I write part-time. My guess is that I am able to write about half the amount of time that someone who, if they showed up at their desk and wrote for eight hours a day, writes. I’m doubtful that even “fulltime” writers are able to dedicate full days to writing. There’s so much marketing work needed as a writer, more so for indie authors but even for traditionally published authors. But it would be nice if I could prove myself wrong about this one day, and have days in which I truly write fulltime.
The other half of my time is spent with my twoddlers (twin toddlers).
My schedule for writing is pretty rigid: whenever the twins are asleep, I can write. I wake at 5 a.m. to get an hour in before they wake (if I’m lucky). They nap midday, and I can usually get a couple more hours in then. Grandma comes to visit once a week so I can go to my critique group. When I get behind in my writing, I skip the critiques and use babysitting time to write.
What would you say is your interesting writing quirk?
I “shop” for monsters and interesting allies in Dungeons & Dragons manuals. I’ve used World of Warcraft as inspiration for fight scenes and dungeons. And I’ve even created allies for my main character based on who I’d want in my party if the story were a role-playing game. I owe a lot to Gary Gygax!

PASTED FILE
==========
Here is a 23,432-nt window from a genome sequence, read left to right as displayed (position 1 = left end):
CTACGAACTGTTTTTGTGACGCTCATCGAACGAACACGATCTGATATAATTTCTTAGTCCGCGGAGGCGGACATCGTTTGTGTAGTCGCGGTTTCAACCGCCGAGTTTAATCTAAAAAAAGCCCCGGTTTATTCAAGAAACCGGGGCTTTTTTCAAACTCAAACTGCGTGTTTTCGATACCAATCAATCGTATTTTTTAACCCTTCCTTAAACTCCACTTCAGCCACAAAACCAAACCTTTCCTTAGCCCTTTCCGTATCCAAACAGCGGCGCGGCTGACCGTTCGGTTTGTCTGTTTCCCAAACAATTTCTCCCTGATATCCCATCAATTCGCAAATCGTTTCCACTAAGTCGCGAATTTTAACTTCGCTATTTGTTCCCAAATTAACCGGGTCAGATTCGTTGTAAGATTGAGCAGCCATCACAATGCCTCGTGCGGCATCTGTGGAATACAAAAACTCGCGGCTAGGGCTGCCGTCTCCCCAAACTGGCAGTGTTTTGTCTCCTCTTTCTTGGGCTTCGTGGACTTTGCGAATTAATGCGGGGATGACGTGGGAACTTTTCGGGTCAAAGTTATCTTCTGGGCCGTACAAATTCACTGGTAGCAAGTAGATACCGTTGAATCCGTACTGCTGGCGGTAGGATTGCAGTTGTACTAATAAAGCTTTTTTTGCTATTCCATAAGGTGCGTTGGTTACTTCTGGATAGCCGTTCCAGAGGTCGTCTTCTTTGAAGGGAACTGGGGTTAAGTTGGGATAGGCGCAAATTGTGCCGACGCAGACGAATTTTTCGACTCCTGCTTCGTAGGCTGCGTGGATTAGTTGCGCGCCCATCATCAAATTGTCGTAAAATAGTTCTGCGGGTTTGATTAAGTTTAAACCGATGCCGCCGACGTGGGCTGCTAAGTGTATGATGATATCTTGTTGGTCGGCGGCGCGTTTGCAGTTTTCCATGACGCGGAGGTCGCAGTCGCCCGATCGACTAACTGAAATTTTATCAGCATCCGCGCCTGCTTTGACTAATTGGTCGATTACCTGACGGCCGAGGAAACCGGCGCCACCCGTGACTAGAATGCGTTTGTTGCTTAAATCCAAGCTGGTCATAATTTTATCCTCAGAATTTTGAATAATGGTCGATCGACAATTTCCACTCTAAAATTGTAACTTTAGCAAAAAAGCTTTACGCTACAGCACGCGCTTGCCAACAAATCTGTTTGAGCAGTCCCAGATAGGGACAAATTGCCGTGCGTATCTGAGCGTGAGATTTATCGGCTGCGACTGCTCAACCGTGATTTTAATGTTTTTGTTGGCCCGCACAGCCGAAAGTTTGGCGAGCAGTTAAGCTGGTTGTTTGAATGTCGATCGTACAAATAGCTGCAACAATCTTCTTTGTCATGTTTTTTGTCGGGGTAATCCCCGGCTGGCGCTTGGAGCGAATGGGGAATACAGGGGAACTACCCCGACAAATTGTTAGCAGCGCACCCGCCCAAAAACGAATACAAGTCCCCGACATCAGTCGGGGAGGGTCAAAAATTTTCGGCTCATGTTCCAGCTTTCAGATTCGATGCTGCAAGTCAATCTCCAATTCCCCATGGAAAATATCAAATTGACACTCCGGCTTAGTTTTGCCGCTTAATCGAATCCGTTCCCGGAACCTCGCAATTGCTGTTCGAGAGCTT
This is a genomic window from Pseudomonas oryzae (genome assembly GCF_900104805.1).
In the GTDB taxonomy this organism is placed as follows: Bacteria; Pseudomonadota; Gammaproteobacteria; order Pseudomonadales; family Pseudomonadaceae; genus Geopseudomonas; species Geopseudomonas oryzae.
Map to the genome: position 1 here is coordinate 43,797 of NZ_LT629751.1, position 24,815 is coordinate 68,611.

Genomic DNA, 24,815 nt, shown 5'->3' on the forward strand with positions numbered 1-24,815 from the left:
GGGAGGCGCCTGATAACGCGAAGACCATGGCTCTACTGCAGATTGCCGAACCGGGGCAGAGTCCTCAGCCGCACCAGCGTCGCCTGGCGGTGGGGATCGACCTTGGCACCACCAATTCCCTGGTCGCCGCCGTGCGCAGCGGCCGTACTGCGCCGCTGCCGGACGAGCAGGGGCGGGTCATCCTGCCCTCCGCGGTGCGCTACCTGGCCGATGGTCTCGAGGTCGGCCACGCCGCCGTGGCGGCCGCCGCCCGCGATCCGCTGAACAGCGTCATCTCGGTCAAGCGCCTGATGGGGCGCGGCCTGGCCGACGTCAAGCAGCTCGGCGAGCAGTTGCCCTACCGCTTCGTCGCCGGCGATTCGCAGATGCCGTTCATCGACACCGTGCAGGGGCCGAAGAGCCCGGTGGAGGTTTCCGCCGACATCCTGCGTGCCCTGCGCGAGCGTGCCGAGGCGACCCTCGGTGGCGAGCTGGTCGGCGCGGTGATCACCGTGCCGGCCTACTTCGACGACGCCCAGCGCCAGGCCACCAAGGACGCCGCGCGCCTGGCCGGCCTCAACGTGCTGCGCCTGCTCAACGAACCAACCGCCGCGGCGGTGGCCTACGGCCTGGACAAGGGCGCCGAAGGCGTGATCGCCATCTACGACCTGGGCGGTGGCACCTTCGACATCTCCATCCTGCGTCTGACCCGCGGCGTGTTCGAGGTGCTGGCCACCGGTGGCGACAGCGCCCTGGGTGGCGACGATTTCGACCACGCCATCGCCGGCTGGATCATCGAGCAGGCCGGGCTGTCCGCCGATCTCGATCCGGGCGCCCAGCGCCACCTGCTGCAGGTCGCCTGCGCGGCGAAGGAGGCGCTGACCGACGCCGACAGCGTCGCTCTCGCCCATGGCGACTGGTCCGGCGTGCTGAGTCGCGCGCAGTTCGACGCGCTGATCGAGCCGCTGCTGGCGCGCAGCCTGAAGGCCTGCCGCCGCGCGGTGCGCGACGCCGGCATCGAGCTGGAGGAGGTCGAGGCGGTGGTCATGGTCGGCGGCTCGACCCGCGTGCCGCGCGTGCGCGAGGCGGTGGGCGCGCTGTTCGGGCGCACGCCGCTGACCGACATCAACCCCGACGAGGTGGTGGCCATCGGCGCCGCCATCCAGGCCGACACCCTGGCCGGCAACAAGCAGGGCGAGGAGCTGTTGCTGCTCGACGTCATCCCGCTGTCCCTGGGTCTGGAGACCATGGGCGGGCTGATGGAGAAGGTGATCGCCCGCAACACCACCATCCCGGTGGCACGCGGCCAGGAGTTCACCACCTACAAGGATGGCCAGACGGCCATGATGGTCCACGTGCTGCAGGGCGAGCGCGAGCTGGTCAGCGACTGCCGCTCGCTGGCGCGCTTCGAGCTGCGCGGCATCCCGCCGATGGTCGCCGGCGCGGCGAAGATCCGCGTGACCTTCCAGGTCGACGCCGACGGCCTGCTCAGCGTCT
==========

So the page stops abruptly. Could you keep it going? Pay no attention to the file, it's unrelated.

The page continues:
(I never use exactly what is published in these games, but use them as a jumping off point.)
As a child, what did you want to be when you grew up?
I regularly switched from wanting to be an astronaut to wanting to be a doctor in Africa. Being a doctor in Africa usually came up on Sundays while driving home from church with my mom and dad. Being an astronaut filled the rest of the days of the week. That is, until a well-intentioned adult told me that I’d never be accepted in any space program because I had asthma (which I grew out of as an adult). I went on to study biology with the intention of going to med school, and fell in love with writing on the way. I’ve been writing ever since.
Anything additional you want to share with the readers?People talk about the importance of doing what you love, but not many people have that kind of freedom. Bills need to be paid, you need to keep a roof over your head and food on the table. More important than doing what you love is finding a way to love what you do. To be at peace with your life as it is right now. To feel content. Sure, you can have goals and dreams, those are important too. But just stopping, taking a deep breath, and loving your life in all of its imperfection is crucial to being a happy person.
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Thanks, Angela. Love the term "twoddlers". Have fun writing and touring!